Arts and Culture

Kim Spence stands quietly in front of a demure, dark blue watercolor at the entrance of the Speed Museum’s third floor; she’s completely calm amid the flurry of pre-exhibition activity. All around her, staff are framing paintings, placing bronze castings behind glass — and hanging a massive eagle feather headdress for display.

For the last four years, Spence — the museum’s curator of prints, drawings and photographs — has been preparing for this exhibition, “Picturing American Indian Cultures: The Art of Kentucky’s Frederick Weygold,” with the help of Christian Feest, an internationally renowned specialist on Native American art and culture.

Spence gestures to the painting: “It’s this wonderful blue and natural colored shirt against a dark blue background,” Spence says. “And I think this is the perfect example of what makes this exhibition special, because it shows the two elements coming together of what makes Weygold an interesting person.”

She traces her finger lightly over some of the details of the painted shirt — the navy circles that represent bullet holes across the chest, the delicate fringe — before Feest, a man with a thick German accent and a shock of white hair, interjects.

“In the lower part of the shirt, these annotations here really indicate his interviews with his Lakota informers in Philadelphia,” Feest says. “Right here, this phrase: Líla yuwákȟaŋyaŋ!” Very sacred, yeah?”

Born in Missouri, Frederick Weygold was an artist and ethnographer who settled in Louisville in 1908. While living in Germany — perhaps influenced by the Wild West shows that were popular at the time — he became fascinated with American Indians, their language and culture.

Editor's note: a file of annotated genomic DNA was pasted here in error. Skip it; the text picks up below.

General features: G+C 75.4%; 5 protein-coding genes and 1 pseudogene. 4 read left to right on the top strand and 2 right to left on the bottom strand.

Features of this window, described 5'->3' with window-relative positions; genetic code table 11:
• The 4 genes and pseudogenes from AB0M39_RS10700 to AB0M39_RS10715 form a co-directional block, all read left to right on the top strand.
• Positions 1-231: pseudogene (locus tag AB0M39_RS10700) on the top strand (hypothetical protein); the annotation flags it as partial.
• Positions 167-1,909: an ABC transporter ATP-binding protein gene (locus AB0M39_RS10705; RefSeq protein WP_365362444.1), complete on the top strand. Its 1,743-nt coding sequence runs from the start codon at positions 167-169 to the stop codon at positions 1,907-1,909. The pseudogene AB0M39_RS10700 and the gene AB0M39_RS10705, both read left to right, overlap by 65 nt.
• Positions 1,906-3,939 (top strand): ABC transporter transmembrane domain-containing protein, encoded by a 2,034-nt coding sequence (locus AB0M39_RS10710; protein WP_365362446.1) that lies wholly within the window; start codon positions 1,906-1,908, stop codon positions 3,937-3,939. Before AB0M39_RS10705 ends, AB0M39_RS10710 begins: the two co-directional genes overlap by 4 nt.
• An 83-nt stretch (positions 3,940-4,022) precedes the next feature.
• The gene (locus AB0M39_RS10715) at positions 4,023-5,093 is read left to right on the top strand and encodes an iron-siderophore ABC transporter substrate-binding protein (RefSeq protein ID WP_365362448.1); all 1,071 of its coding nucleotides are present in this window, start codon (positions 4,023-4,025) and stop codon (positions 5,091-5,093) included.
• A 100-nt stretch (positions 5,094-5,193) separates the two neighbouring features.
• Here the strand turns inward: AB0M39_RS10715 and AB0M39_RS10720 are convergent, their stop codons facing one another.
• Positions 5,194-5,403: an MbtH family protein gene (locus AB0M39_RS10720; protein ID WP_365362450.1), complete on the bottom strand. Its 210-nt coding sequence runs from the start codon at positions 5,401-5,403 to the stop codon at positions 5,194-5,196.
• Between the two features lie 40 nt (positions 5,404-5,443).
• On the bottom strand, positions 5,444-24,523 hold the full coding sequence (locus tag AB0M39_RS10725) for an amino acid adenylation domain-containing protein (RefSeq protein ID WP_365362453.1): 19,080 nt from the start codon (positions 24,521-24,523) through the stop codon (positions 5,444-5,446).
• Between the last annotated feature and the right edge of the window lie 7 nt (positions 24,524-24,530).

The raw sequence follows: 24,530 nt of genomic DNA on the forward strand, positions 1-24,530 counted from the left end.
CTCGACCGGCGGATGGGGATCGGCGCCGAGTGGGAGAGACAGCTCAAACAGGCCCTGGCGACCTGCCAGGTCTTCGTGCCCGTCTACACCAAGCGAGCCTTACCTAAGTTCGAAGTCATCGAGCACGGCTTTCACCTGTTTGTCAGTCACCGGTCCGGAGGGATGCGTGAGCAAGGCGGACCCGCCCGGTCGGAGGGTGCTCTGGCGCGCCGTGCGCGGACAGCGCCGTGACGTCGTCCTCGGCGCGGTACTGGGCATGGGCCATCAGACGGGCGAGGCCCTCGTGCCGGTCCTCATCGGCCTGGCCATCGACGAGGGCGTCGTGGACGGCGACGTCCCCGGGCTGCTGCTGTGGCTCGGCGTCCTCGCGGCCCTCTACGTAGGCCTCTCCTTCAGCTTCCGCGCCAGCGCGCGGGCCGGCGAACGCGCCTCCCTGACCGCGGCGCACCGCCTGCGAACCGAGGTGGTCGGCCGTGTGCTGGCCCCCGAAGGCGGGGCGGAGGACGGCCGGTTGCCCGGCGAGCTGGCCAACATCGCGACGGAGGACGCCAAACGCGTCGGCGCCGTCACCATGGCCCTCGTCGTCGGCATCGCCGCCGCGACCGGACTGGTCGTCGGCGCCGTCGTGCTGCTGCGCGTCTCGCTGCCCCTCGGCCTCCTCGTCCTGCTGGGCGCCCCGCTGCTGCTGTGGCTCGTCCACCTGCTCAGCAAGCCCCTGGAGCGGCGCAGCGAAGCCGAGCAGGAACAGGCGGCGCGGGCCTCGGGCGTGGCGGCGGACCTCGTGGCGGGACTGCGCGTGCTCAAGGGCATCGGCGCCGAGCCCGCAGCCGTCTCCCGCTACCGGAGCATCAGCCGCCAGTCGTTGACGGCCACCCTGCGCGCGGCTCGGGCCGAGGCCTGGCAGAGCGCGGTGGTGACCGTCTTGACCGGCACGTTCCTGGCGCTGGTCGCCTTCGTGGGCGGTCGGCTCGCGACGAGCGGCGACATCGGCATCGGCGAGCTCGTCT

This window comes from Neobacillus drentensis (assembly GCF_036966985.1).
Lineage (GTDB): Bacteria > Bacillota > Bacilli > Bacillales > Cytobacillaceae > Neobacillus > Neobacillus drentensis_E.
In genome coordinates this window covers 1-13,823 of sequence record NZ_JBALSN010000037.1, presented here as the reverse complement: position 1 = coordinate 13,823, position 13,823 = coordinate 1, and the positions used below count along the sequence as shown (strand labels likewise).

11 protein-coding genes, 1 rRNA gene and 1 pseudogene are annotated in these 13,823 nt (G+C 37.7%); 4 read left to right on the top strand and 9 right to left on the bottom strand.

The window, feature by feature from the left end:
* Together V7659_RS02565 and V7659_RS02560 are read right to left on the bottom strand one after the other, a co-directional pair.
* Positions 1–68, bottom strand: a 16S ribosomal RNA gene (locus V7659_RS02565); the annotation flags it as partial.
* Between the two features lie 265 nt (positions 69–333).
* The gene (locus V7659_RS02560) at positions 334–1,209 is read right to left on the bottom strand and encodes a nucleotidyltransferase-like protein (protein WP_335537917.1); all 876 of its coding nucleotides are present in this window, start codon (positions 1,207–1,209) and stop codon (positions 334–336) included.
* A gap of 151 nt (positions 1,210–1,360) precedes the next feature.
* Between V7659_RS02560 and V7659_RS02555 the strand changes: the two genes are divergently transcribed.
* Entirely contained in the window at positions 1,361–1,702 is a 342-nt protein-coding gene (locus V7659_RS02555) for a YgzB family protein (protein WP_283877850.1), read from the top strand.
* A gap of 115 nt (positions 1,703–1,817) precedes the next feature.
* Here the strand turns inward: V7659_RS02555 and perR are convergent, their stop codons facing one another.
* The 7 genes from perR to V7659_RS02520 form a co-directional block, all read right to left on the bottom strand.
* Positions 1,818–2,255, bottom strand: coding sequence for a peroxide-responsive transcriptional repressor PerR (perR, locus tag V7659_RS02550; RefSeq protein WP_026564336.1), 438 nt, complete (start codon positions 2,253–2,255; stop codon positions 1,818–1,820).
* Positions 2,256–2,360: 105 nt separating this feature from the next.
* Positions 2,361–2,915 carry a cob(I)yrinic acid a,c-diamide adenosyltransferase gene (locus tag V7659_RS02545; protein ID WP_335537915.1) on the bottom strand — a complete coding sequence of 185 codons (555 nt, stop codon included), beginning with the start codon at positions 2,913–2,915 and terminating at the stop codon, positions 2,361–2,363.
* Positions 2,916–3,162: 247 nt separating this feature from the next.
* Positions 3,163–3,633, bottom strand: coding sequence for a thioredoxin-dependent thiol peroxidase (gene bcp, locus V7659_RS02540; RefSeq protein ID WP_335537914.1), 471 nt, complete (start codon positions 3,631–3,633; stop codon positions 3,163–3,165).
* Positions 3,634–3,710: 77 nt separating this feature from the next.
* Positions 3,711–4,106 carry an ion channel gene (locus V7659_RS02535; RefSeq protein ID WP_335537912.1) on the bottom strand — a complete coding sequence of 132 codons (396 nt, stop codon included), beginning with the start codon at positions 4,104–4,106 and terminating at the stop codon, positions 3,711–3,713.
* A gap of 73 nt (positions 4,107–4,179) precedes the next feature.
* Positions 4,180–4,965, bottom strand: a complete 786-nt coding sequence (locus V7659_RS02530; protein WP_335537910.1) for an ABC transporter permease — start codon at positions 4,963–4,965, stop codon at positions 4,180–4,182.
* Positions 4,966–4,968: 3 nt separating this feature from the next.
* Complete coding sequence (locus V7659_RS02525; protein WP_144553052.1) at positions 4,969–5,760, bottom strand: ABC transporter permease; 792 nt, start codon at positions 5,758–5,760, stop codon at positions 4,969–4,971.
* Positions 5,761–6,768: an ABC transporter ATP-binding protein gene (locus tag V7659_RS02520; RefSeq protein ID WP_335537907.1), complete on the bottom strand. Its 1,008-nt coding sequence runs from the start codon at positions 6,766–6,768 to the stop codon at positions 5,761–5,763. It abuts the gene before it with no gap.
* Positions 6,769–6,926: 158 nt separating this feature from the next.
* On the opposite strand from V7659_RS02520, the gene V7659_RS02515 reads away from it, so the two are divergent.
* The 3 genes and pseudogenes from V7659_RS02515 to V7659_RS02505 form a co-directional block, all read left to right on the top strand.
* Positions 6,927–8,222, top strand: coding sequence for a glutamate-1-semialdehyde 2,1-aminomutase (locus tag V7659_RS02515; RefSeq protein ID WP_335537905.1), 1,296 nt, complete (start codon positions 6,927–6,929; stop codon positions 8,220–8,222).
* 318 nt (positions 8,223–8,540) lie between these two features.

Speed Art Museum

Lakota artist, South Dakota, Fredrick Weygold Collection

In his own studies, he was as dedicated to capturing the aesthetics of Native objects as he was to recording their meanings, often in the Lakota language.

In 1909, Weygold traveled to the Pine Ridge Reservation in South Dakota, acquiring artifacts for the Museum of Ethnology in Hamburg, Germany, and documenting in photographs Native American life and culture. Subsequently, he served as an advisor to museum directors all over Europe for their Native American collections.

“Over time, Weygold built a personal collection of Native American artifacts that he later donated to the Speed,” Spence says. “These artifacts form the core of the museum’s Native American collection.”

Feest says for a long time, Native American artifacts were far more popular in Europe — where Weygold did much of his work — than in the United States.

“There is the idea that Indians as figures of the imagination, rather than real-life people,” Feest says. “It had become very important for constructing a European identity versus the ‘other.’ The Indian had become the archetypal other really in many respects, both in positive and negative aspects.”

According to Spence, this was happening at a time when tribes were also being forced onto reservations, so many Europeans felt they were watching from afar as a culture was changing — or dying.

“It was the ‘end of the trail,’” he says, referencing James Earle Fraser’s sculpture of the same name.

Feest says the distrust of Native culture may have played into why Weygold has been forgotten as a scholar and artist in Louisville — something both Feest and Spence hope to change.

“This exhibition strives to renew the memory of an unusual man whom his Lakota friends called ‘One Tongue’ — a man without the proverbial forked tongue of the White Man,’ Feest says.

The Weygold exhibition, in the Speed’s new North Building, will run from Jan. 7 through March 26.